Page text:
U.S. News and World Report – The Best Life
Comment By Philip Moeller
Posted: September 14, 2009
The Boomerater™ Report, our weekly collaboration with online baby boomer resource Boomerater, this week helps widows plan for their financial future while avoiding mistakes others have made. “My dear husband recently passed away,” a Boomerater member writes. “For 40 years he handled our finances and I’m lost without him. I want to make sure our savings last so that I have financial security. My husband was a wonderful handyman who could fix anything and he did most of the yard work. I am considering selling the house and moving to a retirement community. Also, I work full time, but am thinking of retiring or changing to a less demanding job. There are so many decisions to make, where do I start?” Here is what other members said:
Take your time—don’t make rash decisions. It may seem impossible to consider a normal future right now, but you will be amazed at how much strength you have. Please do not make any changes right away. Learn what you can about your finances and keep the bills up to date. But don’t make major life changes like retiring or moving in a rush. A great place to start to put things in perspective is a Web site run by the Women’s Institute for a Secure Retirement. They have a retirement calculator to help you know how much you will need to live, resources for estate and retirement planning, details about types of survivor benefits and Social Security, pensions, etc. Another good site is operated by the Women’s Institute for Financial Education, and focuses on women’s financial independence. Just having a place to start was a big help for me when my husband died.
Get help to develop a realistic plan. Take some time off from work if you can but I wouldn’t recommend changing jobs or moving right now. Don’t worry about fixing things around the house—most of that can wait. When the time is right, you’ll want to create a plan for your finances that suits you. It may mean you change jobs or move to a new home. To create a plan, you take stock of where you are now and look at your income and your living expenses. If you’re living on less than what you’re making—great! Otherwise you’ll need to scale back. Then, look at what sources of income you’ll have when you retire. This may include Social Security, pensions and other retirement accounts, as well as savings. A financial planner can help you estimate future medical expenses, determine when to start collecting Social Security, and when to withdraw from various retirement accounts. The National Association for Personal Financial Planners and the Alliance of Cambridge Advisors are two organizations whose members offer fee-only planning. It might make sense to contact a member near you to set up a financial review that could give you peace of mind now and a guide to help for full planning later when you’re ready to take that step.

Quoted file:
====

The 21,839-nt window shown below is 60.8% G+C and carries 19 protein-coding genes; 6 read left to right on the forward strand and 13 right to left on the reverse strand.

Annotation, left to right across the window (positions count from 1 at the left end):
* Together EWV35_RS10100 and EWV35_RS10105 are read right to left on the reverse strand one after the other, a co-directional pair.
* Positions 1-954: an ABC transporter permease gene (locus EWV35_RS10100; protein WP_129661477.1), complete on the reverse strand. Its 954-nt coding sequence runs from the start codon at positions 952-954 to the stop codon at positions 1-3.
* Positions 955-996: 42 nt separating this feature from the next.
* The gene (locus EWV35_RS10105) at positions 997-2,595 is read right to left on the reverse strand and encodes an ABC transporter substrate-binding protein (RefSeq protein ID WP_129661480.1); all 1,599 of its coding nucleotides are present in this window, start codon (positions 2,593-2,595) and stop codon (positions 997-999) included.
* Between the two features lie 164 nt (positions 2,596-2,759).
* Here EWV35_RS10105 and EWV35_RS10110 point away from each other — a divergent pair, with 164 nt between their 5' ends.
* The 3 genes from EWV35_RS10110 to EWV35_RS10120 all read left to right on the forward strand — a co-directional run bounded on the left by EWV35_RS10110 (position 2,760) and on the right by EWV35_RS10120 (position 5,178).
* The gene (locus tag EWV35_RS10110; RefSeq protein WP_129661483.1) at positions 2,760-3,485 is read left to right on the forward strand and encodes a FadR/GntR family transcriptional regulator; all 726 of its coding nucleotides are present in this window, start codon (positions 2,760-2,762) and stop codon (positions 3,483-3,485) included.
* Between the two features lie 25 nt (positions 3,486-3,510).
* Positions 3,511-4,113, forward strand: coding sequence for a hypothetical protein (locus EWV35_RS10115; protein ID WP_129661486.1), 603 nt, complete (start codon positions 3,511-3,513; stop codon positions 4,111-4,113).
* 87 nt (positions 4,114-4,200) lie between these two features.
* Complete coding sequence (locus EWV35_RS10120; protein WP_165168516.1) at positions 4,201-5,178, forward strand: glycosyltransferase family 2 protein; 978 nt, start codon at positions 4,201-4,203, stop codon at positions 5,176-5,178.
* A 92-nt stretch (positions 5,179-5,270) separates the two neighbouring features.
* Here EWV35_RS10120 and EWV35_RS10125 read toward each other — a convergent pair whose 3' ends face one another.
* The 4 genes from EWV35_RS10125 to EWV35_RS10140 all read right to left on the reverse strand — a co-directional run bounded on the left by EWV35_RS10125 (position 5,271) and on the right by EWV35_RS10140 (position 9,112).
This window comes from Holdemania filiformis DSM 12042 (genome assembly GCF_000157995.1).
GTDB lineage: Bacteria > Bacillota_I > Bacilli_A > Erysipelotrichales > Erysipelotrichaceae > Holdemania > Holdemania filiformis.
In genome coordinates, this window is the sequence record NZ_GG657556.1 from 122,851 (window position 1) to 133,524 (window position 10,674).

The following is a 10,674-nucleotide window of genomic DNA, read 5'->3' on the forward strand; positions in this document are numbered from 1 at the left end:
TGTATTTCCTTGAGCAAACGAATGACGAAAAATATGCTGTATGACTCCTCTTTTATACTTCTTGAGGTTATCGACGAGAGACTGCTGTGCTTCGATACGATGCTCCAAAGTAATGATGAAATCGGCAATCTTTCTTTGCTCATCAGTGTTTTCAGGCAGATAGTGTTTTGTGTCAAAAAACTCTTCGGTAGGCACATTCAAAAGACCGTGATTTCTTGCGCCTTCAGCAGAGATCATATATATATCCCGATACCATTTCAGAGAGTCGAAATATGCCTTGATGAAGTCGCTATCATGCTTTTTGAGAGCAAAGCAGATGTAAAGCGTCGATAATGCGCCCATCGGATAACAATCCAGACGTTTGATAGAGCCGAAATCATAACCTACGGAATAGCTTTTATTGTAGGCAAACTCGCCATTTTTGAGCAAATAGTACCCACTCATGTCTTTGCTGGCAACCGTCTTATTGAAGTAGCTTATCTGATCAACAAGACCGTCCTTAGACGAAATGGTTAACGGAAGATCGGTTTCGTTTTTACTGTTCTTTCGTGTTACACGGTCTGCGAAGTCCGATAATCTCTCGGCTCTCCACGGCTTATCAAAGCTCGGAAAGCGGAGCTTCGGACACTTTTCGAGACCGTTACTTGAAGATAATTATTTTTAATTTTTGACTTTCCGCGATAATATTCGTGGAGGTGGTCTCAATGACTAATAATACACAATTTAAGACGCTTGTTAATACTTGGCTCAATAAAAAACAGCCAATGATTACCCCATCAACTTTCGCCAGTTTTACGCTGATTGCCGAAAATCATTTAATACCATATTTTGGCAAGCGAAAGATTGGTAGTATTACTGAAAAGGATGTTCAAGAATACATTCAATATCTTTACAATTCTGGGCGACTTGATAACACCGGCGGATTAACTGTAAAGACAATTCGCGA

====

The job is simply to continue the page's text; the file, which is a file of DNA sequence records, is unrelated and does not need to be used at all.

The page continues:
Beware of Scams! Shortly after my dad died my mother was the target of a terrible scam by a con artist who preyed on widows. He called her, identifying himself as on officer of the court, and told her she had missed her assigned jury duty. When she said she didn’t know anything about it he treated her horribly, saying she was obviously trying to get out of her civic duty. When she became upset, he told her he would try to have the warrant for her arrest cancelled but would need her full legal name, date of birth and Social Security number. She gave it to him and now is a victim of identity theft. What a mess! Don’t give money or personal information to ANYONE.
Don’t turn your financial future over to your children. It is a big mistake to let your kids take over your finances. Count on them for emotional support, but not financial advice. My sister turned all financial decisions over to her son, who had no expertise. He made unwise investments and she also ended up paying more in taxes than she would have with a qualified financial adviser.
Read other member suggestions or add your own comment about financial planning for widows. Boomerater is an online resource for baby boomers, with local directories to help you find everything from an Atlanta financial advisor to Texas assisted living. The site also contains forums where boomers can post questions and swap first-hand experiences. If there are questions on your mind that you would like answered by other people who have faced similar situations, or you have advice of your own to share, go to Boomerater.com and participate in the forums. Say that The Best Life sent you.
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